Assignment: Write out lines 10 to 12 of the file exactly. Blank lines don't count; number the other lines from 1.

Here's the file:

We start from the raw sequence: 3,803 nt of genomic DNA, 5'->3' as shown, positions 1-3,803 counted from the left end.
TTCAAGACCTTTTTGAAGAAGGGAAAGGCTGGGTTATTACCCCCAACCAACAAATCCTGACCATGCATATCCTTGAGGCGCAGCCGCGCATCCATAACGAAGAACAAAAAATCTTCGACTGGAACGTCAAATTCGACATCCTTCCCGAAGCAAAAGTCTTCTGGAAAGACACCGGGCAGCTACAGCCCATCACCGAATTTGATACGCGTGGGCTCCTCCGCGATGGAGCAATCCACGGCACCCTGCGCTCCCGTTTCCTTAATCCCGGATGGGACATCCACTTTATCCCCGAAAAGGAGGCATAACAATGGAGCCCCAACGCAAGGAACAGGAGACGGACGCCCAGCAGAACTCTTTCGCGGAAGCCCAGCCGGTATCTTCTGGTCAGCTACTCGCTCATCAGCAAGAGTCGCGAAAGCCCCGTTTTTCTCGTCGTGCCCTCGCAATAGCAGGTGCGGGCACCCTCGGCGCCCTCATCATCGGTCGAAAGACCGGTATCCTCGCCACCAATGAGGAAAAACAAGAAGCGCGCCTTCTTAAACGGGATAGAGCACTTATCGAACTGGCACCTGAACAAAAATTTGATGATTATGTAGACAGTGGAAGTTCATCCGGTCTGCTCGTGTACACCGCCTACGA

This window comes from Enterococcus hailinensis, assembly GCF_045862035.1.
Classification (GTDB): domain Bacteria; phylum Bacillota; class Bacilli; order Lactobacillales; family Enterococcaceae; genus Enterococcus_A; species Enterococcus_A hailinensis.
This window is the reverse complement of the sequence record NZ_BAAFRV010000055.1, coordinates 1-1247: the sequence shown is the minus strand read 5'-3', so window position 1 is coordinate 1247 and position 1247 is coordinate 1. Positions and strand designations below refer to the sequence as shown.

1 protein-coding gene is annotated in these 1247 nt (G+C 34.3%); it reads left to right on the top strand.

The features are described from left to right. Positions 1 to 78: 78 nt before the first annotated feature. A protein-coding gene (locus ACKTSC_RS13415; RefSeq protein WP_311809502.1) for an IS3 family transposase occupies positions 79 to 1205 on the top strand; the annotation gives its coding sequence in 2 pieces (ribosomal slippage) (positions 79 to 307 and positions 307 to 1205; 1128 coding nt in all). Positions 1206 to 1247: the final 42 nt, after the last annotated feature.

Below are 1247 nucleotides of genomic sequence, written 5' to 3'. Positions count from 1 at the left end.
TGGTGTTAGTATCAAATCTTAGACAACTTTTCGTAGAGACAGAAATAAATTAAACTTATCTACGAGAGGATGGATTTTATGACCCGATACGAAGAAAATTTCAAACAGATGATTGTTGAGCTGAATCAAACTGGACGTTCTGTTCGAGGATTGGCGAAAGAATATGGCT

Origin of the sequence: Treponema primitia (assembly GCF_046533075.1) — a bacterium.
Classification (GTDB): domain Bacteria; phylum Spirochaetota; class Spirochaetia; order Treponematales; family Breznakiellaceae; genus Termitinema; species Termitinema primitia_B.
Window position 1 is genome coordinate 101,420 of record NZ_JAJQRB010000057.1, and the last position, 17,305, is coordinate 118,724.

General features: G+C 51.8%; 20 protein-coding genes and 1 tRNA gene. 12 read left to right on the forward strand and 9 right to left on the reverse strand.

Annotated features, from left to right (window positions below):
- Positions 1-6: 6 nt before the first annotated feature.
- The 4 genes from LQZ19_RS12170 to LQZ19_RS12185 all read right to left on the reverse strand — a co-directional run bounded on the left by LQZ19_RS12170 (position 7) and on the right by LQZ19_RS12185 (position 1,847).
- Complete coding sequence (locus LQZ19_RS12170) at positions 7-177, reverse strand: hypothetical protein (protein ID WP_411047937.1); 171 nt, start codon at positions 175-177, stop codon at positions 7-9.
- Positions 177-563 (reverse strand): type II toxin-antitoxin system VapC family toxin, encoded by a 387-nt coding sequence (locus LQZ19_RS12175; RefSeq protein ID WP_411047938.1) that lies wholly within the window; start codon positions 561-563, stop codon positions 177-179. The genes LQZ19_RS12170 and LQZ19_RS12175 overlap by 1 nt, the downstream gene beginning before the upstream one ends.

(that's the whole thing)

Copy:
Origin of the sequence: Treponema primitia (assembly GCF_046533075.1) — a bacterium.
Classification (GTDB): domain Bacteria; phylum Spirochaetota; class Spirochaetia; order Treponematales; family Breznakiellaceae; genus Termitinema; species Termitinema primitia_B.
Window position 1 is genome coordinate 101,420 of record NZ_JAJQRB010000057.1, and the last position, 17,305, is coordinate 118,724.